While administrative streamlining is relatively easier to achieve and is uncontested, policy reform require a more carefully considered and consultative approach. The central challenge for labour regulation in India has been the balancing of workers’ rights and the enabling environment that businesses require to flourish. Maintaining this balance has proven to be tough, which is why labour reform has been a sticky topic for successive governments.
The focus should be to allow a consultative process to tackle some of the long standing labour policy issues. There are areas where greater flexibility will be required going forward, and there will be other areas which will require a tighter regulatory control.
There are obvious gains to be achieved from more flexible policies around the hiring and retrenchment of workers, bringing India closer to international standards. Similarly, there is significant scope for improving industrial relations and the way workers organise for collective bargaining. On the other hand, in areas such as worker compensation, and health and safety standards, regulations and their enforcement will need to be further strengthened, rather than relaxed.
The myriad regulations and associated costs of compliance means that firms have a strong incentive to stay small and informal. Unleashing the true potential of the labour market will require both administrative reforms and the resolution of some of the more long-standing issues on the policy front.
In recent times, we have witnessed an increased interest from governments, businesses, and trade unions to meaningfully engage in substantive reforms. This momentum has been built over many years, through overcoming the trust deficit between the three parties. The ongoing pandemic has placed the focus squarely on the weak regulatory scaffolding of our labour market, and the case for reform has never been more obvious. But a knee-jerk reaction to reform may set us back by decades. The need of the hour is to build on the reform efforts of the past decade, and aim for a regulatory structure that offers greater flexibility, but also ensures that a balance is maintained between labour market flexibility and protection of labour. The four labour codes that are currently in various stages of progress, present a platform to do just that, while achieving both policy and administrative reform.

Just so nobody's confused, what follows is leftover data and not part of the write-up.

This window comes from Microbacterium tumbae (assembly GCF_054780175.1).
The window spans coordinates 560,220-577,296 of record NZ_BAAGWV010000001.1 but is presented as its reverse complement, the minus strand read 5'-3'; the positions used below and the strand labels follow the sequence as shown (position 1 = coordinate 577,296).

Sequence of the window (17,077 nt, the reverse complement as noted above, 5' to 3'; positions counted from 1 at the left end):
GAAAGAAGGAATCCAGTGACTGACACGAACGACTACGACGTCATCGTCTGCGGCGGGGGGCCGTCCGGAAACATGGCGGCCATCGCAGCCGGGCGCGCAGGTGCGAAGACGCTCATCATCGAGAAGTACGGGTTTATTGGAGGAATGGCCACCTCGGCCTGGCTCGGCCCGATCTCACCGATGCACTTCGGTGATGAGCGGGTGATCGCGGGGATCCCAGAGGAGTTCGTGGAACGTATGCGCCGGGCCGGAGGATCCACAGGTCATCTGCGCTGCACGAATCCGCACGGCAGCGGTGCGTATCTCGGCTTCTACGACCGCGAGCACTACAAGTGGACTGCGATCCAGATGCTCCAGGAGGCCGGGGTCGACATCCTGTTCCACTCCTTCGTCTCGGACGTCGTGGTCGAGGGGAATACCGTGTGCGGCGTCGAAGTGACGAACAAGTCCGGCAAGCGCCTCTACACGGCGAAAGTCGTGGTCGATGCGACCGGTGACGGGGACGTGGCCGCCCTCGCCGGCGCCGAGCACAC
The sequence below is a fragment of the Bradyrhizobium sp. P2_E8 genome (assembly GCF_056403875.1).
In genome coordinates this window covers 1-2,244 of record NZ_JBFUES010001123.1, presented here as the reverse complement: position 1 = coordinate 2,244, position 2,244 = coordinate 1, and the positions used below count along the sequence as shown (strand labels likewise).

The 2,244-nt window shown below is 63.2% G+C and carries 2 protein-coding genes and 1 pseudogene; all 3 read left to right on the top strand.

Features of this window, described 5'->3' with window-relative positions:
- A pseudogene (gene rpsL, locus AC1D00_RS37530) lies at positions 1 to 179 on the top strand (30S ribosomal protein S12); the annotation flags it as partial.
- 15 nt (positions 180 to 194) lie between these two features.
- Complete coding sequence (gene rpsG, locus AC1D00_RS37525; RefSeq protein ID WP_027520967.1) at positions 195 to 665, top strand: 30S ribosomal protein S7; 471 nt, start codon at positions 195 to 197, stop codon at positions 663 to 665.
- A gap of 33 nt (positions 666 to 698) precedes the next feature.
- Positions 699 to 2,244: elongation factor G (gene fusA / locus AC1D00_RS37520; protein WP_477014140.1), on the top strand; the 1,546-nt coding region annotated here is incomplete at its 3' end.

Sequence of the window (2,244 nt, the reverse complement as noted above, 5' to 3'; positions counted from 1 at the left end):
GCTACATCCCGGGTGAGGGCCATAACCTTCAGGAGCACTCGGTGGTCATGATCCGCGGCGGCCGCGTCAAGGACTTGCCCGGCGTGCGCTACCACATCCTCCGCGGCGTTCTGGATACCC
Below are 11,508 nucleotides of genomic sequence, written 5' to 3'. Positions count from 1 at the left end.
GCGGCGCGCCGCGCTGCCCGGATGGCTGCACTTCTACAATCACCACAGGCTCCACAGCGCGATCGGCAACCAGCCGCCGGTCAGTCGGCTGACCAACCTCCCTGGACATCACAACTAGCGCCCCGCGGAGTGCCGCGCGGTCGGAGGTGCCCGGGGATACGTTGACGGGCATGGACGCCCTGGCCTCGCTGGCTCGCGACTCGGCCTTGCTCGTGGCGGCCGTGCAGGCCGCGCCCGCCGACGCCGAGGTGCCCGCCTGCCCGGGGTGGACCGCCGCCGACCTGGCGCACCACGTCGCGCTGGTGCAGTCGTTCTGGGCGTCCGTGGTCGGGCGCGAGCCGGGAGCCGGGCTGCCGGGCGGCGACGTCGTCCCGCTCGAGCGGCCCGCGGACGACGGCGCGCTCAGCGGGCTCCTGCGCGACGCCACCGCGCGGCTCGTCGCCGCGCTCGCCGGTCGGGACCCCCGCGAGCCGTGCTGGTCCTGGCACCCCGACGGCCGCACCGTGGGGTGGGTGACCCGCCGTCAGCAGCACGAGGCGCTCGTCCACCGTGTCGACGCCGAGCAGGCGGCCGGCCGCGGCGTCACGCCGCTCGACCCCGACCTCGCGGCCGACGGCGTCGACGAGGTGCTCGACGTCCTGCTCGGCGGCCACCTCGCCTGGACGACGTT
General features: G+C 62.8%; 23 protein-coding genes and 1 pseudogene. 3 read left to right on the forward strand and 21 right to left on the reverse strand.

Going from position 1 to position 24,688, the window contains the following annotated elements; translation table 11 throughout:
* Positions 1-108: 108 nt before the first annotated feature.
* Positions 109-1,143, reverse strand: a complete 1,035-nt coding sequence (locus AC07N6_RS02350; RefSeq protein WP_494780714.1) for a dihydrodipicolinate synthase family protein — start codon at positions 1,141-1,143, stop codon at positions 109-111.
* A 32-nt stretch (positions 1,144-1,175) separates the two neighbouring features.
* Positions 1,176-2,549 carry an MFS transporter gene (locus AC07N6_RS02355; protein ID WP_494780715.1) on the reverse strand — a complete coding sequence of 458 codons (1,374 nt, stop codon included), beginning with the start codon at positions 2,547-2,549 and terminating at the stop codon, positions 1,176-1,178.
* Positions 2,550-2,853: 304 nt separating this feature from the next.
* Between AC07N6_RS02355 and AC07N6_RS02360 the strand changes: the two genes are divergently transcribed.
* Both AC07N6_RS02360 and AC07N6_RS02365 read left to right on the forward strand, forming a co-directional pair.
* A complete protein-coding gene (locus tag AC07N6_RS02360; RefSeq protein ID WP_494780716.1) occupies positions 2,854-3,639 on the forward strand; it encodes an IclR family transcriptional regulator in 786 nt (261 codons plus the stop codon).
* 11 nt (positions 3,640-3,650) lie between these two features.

Governments regulate business activities to correct market failures, to check monopolistic practices, and to protect public health and safety. This pandemic has shown us how incredibly fragile the lives of our poorest workers are, and how in times of crisis, there is very little protection they receive from public or private institutions. They will only come back to work in our factories if they are given more rights, not less.
(Alok Rajan is a Consultant at Oxford Policy Management. Ishani Tikku studies Public Policy at the University of Chicago. Views are personal.)